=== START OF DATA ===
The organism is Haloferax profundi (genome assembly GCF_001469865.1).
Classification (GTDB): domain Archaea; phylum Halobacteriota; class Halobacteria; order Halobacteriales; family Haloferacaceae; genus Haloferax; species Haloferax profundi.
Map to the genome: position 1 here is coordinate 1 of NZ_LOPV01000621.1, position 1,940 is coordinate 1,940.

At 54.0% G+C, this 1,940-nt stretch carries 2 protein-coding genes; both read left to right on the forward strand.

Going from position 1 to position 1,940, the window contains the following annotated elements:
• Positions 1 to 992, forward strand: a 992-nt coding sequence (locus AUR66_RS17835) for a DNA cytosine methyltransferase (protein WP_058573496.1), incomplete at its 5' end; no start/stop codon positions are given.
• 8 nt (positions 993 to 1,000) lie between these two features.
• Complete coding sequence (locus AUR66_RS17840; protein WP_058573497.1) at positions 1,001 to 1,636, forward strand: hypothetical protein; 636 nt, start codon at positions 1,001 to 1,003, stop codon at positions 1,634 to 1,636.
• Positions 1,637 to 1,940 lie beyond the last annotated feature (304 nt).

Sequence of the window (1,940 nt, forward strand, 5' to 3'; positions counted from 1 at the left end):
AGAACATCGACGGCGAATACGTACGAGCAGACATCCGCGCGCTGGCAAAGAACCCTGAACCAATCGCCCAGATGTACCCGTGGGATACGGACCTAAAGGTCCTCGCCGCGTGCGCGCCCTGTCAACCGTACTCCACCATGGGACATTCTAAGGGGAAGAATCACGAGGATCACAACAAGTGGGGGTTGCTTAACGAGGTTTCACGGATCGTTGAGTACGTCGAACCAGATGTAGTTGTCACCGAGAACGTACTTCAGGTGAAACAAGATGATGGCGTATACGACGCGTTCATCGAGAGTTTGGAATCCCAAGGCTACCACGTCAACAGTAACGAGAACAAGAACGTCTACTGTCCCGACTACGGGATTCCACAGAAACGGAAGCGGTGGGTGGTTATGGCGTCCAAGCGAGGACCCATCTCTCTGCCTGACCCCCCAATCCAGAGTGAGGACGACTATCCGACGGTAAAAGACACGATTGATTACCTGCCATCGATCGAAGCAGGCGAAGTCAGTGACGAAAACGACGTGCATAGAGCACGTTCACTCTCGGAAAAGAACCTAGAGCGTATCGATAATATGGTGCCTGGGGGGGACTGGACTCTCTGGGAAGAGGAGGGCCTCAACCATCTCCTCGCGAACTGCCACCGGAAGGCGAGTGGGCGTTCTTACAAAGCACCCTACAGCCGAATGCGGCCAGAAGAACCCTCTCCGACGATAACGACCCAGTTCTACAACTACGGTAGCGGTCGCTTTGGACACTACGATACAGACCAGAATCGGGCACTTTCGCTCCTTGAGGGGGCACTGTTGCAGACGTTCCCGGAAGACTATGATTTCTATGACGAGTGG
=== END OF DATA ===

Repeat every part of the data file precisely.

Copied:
The organism is Haloferax profundi (genome assembly GCF_001469865.1).
Classification (GTDB): domain Archaea; phylum Halobacteriota; class Halobacteria; order Halobacteriales; family Haloferacaceae; genus Haloferax; species Haloferax profundi.
Map to the genome: position 1 here is coordinate 1 of NZ_LOPV01000621.1, position 1,940 is coordinate 1,940.

At 54.0% G+C, this 1,940-nt stretch carries 2 protein-coding genes; both read left to right on the forward strand.

Going from position 1 to position 1,940, the window contains the following annotated elements:
• Positions 1 to 992, forward strand: a 992-nt coding sequence (locus AUR66_RS17835) for a DNA cytosine methyltransferase (protein WP_058573496.1), incomplete at its 5' end; no start/stop codon positions are given.
• 8 nt (positions 993 to 1,000) lie between these two features.
• Complete coding sequence (locus AUR66_RS17840; protein WP_058573497.1) at positions 1,001 to 1,636, forward strand: hypothetical protein; 636 nt, start codon at positions 1,001 to 1,003, stop codon at positions 1,634 to 1,636.
• Positions 1,637 to 1,940 lie beyond the last annotated feature (304 nt).

Sequence of the window (1,940 nt, forward strand, 5' to 3'; positions counted from 1 at the left end):
AGAACATCGACGGCGAATACGTACGAGCAGACATCCGCGCGCTGGCAAAGAACCCTGAACCAATCGCCCAGATGTACCCGTGGGATACGGACCTAAAGGTCCTCGCCGCGTGCGCGCCCTGTCAACCGTACTCCACCATGGGACATTCTAAGGGGAAGAATCACGAGGATCACAACAAGTGGGGGTTGCTTAACGAGGTTTCACGGATCGTTGAGTACGTCGAACCAGATGTAGTTGTCACCGAGAACGTACTTCAGGTGAAACAAGATGATGGCGTATACGACGCGTTCATCGAGAGTTTGGAATCCCAAGGCTACCACGTCAACAGTAACGAGAACAAGAACGTCTACTGTCCCGACTACGGGATTCCACAGAAACGGAAGCGGTGGGTGGTTATGGCGTCCAAGCGAGGACCCATCTCTCTGCCTGACCCCCCAATCCAGAGTGAGGACGACTATCCGACGGTAAAAGACACGATTGATTACCTGCCATCGATCGAAGCAGGCGAAGTCAGTGACGAAAACGACGTGCATAGAGCACGTTCACTCTCGGAAAAGAACCTAGAGCGTATCGATAATATGGTGCCTGGGGGGGACTGGACTCTCTGGGAAGAGGAGGGCCTCAACCATCTCCTCGCGAACTGCCACCGGAAGGCGAGTGGGCGTTCTTACAAAGCACCCTACAGCCGAATGCGGCCAGAAGAACCCTCTCCGACGATAACGACCCAGTTCTACAACTACGGTAGCGGTCGCTTTGGACACTACGATACAGACCAGAATCGGGCACTTTCGCTCCTTGAGGGGGCACTGTTGCAGACGTTCCCGGAAGACTATGATTTCTATGACGAGTGG